Eric Lantz, 16, of Walnut Grove, shot this award-winning photo of the Tracy tornado as it was leaving town. He often took photos for the Walnut Grove Tribune, owned by his uncle, Everett Lantz. This image by Eric was awarded third place in the 1968 National Newspaper Association contest for best news photo. This copyrighted photo is courtesy of Scott Thoma with the original copyright retained by Eric Lantz.

 

While researching this post, I also noted an iconic, award-winning tornado photo on the City of Tracy website. The image was taken by then 16-year-old Eric Lantz for the Walnut Grove Tribune. Today that photo takes me back to this small town on the prairie as, at 7:04 pm 50 years later, I schedule this post to publish. I shall never forget…

 

© Text copyright of Audrey Kletscher Helbling
Images copyrighted as noted.

 

Ice cream season, or not March 8, 2017

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peanut-buster-parfait

 

SPRING HAS UNOFFICIALLY arrived in Faribault. The walk-up/drive-through Dairy Queen along Lyndale Avenue is open.

Sunday afternoon I clipped a $1.99 Peanut Buster Parfait coupon from the Faribault Daily News to celebrate. DQ is a rare treat for Randy and me, afforded only when money-saving coupons are available. Opening weekend at the DQ always brings deals. Perfect.

I envisioned sitting on the DQ patio under sunny blue skies in predicted 60-degree temps. Perfect.

But forecasts do not always equal reality. I suggested Plan B—going to a park. In hindsight, I wonder what I was thinking. After an attempt to eat our parfaits on a park bench, I caved and headed back to the warmth of the van. There we sat, savoring ice cream, peanuts and fudge while grey skies hung and the temp locked at 48 degrees in a still slightly snowy landscape.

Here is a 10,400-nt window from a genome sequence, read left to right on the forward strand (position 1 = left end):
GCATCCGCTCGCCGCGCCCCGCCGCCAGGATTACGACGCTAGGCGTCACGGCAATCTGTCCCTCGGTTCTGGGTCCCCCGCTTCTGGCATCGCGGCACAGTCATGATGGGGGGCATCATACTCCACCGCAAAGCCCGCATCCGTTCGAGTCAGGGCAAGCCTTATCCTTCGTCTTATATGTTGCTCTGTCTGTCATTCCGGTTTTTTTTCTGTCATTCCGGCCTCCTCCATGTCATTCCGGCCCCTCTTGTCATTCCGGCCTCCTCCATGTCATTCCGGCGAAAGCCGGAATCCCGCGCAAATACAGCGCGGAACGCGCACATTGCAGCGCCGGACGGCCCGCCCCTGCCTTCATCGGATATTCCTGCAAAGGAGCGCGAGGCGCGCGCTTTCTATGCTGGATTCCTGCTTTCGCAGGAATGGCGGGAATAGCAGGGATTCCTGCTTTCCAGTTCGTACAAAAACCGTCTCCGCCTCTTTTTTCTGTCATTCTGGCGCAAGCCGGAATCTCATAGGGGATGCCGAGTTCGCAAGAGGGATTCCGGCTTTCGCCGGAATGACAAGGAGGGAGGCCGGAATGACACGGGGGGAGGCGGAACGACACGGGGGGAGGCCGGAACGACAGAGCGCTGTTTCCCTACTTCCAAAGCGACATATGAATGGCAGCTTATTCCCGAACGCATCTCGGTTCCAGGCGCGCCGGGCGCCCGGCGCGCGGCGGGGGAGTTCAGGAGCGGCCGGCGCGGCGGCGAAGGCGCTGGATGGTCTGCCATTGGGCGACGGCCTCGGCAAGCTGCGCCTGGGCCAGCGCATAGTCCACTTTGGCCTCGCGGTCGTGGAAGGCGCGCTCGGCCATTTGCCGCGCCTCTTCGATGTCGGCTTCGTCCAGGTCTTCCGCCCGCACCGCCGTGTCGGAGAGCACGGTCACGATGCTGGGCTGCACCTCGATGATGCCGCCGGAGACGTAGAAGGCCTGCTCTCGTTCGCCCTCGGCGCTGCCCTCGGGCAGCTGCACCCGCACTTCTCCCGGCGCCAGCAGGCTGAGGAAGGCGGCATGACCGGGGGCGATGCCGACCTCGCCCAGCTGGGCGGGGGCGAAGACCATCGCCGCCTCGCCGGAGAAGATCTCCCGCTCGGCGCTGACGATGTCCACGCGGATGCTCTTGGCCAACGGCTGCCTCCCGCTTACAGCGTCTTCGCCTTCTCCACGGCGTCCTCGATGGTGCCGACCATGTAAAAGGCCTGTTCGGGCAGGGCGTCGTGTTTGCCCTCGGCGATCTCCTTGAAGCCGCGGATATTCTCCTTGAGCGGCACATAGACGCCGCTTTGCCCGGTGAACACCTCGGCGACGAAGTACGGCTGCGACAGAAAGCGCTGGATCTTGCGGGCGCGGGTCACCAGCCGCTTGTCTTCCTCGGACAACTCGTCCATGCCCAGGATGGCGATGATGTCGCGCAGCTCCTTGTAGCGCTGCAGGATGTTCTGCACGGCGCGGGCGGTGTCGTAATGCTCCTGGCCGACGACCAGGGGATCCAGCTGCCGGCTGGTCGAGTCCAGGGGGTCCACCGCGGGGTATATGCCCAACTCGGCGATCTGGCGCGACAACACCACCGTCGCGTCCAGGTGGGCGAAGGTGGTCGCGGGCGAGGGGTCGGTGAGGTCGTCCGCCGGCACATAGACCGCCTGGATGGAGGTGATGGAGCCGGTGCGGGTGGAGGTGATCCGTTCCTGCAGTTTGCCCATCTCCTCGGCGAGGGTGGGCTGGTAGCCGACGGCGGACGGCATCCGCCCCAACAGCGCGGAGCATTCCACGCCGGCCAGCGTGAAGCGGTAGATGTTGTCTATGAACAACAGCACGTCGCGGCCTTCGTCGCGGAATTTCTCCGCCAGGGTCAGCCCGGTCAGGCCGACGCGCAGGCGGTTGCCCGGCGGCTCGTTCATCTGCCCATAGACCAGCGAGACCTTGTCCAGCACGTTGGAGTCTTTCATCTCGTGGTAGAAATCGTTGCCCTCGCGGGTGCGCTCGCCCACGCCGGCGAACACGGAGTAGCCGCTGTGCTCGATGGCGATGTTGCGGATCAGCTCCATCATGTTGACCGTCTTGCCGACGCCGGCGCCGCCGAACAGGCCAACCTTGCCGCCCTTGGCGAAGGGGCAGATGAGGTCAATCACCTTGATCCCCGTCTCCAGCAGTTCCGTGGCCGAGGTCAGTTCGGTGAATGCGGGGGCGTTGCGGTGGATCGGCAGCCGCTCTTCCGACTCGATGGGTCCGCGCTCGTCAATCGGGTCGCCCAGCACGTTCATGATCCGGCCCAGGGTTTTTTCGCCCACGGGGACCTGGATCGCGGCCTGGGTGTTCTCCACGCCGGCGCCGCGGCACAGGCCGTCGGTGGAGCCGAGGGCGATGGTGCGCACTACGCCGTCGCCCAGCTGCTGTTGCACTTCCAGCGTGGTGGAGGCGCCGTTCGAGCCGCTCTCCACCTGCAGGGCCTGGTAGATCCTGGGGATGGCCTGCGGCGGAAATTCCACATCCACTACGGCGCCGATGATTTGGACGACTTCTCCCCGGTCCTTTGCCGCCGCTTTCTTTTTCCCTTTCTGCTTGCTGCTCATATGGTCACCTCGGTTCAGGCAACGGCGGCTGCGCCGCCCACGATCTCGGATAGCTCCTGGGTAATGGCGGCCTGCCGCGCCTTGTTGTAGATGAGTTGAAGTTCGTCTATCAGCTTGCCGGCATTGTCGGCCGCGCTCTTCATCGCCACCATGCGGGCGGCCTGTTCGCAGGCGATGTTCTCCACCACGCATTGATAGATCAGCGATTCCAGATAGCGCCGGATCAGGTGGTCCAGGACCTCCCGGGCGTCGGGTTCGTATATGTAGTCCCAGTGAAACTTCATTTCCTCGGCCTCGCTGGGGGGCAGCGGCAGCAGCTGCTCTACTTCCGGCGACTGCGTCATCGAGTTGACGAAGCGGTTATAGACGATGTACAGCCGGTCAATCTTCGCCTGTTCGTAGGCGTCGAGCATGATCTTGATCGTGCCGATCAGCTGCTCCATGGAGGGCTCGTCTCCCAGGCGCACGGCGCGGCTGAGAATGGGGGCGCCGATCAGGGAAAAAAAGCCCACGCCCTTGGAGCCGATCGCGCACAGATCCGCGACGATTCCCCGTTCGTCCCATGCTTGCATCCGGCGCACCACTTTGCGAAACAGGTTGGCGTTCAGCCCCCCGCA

Monday brought much warmer temps, like those promised on Sunday, along with intense wind followed by storms. Remaining snow melted.  And two tornadoes touched down, causing damage near Zimmerman and Clarks Grove. These are the earliest tornadoes of the season ever in Minnesota, breaking a record set in 1968. Here in Faribault, we experienced heavy rain and even small hail for a brief time Monday evening. A light dusting of snow fell overnight. The Dairy Queen may be hinting at spring. But winter seems determined to cling to March in Minnesota.

© Copyright 2017 Audrey Kletscher Helbling

 

Memories of the June 13, 1968, Tracy tornado: “Pain, anguish and blood…” June 12, 2013

HE DOESN’T RECALL the details like it was yesterday.

Yesterday, after all, was 45 years ago.

Eric Lantz, 16, of Walnut Grove, shot this award-winning photo of the Tracy tornado as it was leaving town. He often took photos for the Walnut Grove Tribune, owned by his uncle, Everett Lantz. This image by Eric was awarded third place in the 1968 National Newspaper Association contest for best news photo.